Work Is What Funds Retirement

The US population and workforce is aging. The median age of Americans--that is, half are above this age and half are below--was 28.1 years back in 1970, 32.9 years in 1990, and now is up to about 38 years. If one looks only at the US workforce, the median age rose from  38.3 years in 1996 to 42.0 years by 2016. By 2035, the Census Bureau projects that the number of over-65 Americans will exceed the number of under-18 Americans for the first time in US history.

As society ages, it needs to redraw the common expectations of when work will end and retirement will begin. Of course, from an individual perspective, retirement age isn't a one-size-fits-all choice. But from an overall social perspective, Robert L. Clark and John B. Shoven write:

The retirement crisis is in no small measure caused by trying to do the impossible. What we mean by this is that it is nearly impossible to finance 30-year retirements with 40-year careers. Yet with today’s average retirement ages (62 for women and 64 for men), we are trying to do just that. If a 64-/62-year-old couple retired today, the survivor of the couple would have about a 40 percent chance of living an additional 30 years. This division of adult life between work and retirement is at the heart of the financial problems of Social Security and state and local pension plans, and it threatens the adequacy of retirement resources for millions of Americans. 

The Brookings Institution and the Kellogg School of Business hosted a conference on these issues in late January. Here, I'll draw on three discussion papers written for that conference:

Some of the adjustment in which longer life expectancies are accompanied by rising labor force participation is already underway. For example, the graph shows the share of those 55 and older who remain in the workforce. Back in the 1950s, about 42-43% of over-55s were in the labor force. By the early 1990s, the proportion had dipped below 30%. It then started rising again--although the upward momentum stalled, at least for now, around the Great Recession.

From the Baily and Harris paper, here's a figure showing labor force participation for older age groups: 55-59, 60-64, 65-69, 70-74, and 75+. Overall labor force participation is rising for each of these groups.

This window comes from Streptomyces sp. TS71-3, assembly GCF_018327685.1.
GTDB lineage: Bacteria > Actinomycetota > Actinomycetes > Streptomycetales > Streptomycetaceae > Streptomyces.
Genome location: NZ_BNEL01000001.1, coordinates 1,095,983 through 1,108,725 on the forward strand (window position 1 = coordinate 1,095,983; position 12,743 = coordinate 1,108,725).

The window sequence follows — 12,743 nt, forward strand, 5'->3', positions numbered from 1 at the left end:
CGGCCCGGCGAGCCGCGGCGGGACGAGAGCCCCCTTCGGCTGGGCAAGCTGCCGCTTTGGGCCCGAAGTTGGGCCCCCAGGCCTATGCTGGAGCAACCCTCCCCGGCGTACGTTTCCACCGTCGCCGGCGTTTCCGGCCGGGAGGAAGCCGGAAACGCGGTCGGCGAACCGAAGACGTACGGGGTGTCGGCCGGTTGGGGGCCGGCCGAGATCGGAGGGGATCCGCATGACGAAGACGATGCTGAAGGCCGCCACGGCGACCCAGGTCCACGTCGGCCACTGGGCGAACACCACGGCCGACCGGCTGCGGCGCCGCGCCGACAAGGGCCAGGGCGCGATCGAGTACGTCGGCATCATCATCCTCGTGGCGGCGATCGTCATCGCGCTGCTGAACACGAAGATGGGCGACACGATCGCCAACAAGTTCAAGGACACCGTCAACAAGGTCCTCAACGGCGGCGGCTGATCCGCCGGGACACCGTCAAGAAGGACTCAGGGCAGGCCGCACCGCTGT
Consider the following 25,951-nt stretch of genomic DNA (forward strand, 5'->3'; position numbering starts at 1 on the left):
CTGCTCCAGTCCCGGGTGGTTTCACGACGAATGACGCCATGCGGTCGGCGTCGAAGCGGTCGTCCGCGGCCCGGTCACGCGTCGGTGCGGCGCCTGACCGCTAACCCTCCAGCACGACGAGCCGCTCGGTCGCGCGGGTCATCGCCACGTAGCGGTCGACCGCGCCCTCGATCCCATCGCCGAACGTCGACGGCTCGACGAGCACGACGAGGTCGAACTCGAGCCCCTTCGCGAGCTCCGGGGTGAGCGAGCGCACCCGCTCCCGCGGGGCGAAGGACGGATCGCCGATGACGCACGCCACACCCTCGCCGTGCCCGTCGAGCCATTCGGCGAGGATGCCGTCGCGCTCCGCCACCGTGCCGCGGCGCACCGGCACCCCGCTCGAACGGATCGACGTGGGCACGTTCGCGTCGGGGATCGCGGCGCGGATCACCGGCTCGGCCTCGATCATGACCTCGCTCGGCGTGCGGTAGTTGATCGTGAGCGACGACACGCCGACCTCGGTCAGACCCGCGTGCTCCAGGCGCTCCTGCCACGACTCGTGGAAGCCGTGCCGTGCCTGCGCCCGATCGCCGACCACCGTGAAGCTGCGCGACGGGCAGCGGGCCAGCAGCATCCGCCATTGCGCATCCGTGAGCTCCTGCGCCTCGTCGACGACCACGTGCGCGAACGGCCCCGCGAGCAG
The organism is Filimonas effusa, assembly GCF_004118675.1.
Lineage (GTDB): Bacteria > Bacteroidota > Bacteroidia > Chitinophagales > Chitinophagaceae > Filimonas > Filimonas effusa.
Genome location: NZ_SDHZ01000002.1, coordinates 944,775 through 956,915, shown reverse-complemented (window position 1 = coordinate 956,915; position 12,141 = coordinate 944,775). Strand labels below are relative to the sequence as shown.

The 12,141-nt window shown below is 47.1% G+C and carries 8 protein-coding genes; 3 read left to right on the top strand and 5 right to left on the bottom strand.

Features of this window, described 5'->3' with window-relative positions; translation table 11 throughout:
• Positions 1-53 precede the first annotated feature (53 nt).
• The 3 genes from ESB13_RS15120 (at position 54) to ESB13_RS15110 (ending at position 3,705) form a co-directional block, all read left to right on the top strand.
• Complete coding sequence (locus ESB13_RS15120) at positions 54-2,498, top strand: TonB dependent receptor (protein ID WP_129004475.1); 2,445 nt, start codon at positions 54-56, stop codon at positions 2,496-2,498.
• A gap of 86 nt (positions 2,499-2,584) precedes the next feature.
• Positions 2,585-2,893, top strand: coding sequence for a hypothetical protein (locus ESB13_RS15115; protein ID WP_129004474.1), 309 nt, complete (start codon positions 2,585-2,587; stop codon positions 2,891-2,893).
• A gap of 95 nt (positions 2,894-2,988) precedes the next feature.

Indeed, many people continue to work after starting to claim Social Security. Here's a figure from the Baily-Harris paper:

Again, later retirement age isn't for everyone, of course. But it's worth reconsidering the economic incentives that affect people's decision to keep working, and whether a few more years of accumulating assets and postponing Social Security payments, might be a good choice. After all, as Baily and Harris note: "In July 2018, the Social Security Administration reported that the average monthly benefit paid to retired workers was $1,415 per recipient, a rate of $16,980 a year. This is often insufficient to allow a worker to maintain in retirement the same standard of standard of living enjoyed during their working years. Even if there are two people in a household collecting benefits at this rate, $2,830 a month amounts to a still-modest $33,960 a year. Payments for Medicare coverage and out-of-pocket health costs must be paid for out of this total."

The three papers between them have several suggestions that would tend to have the effect of encouraging those who are on the margin to push back retirement a little, while still leaving open the option of earlier retirement. 

1) Reframe the message from Social Security. Baily and Harris suggest that one basic step might be just to reframe the message that people receive from Social Security. They write:

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